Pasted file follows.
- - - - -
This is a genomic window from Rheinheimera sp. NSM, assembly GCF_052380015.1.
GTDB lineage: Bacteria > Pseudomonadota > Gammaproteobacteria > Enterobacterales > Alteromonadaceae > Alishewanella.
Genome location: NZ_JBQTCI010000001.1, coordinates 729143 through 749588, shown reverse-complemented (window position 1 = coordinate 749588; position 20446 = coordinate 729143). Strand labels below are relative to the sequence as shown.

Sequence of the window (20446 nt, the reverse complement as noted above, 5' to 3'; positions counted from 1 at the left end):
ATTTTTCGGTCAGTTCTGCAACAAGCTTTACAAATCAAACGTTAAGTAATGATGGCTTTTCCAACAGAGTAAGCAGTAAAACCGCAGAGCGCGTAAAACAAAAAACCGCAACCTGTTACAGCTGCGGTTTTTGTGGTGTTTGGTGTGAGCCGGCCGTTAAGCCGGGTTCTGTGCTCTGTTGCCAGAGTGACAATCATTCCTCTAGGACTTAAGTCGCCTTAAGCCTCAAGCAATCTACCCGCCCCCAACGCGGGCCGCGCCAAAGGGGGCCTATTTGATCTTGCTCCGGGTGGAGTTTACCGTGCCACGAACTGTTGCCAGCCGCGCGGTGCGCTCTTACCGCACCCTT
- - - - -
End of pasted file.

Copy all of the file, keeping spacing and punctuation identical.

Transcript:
This is a genomic window from Rheinheimera sp. NSM, assembly GCF_052380015.1.
GTDB lineage: Bacteria > Pseudomonadota > Gammaproteobacteria > Enterobacterales > Alteromonadaceae > Alishewanella.
Genome location: NZ_JBQTCI010000001.1, coordinates 729143 through 749588, shown reverse-complemented (window position 1 = coordinate 749588; position 20446 = coordinate 729143). Strand labels below are relative to the sequence as shown.

Sequence of the window (20446 nt, the reverse complement as noted above, 5' to 3'; positions counted from 1 at the left end):
ATTTTTCGGTCAGTTCTGCAACAAGCTTTACAAATCAAACGTTAAGTAATGATGGCTTTTCCAACAGAGTAAGCAGTAAAACCGCAGAGCGCGTAAAACAAAAAACCGCAACCTGTTACAGCTGCGGTTTTTGTGGTGTTTGGTGTGAGCCGGCCGTTAAGCCGGGTTCTGTGCTCTGTTGCCAGAGTGACAATCATTCCTCTAGGACTTAAGTCGCCTTAAGCCTCAAGCAATCTACCCGCCCCCAACGCGGGCCGCGCCAAAGGGGGCCTATTTGATCTTGCTCCGGGTGGAGTTTACCGTGCCACGAACTGTTGCCAGCCGCGCGGTGCGCTCTTACCGCACCCTT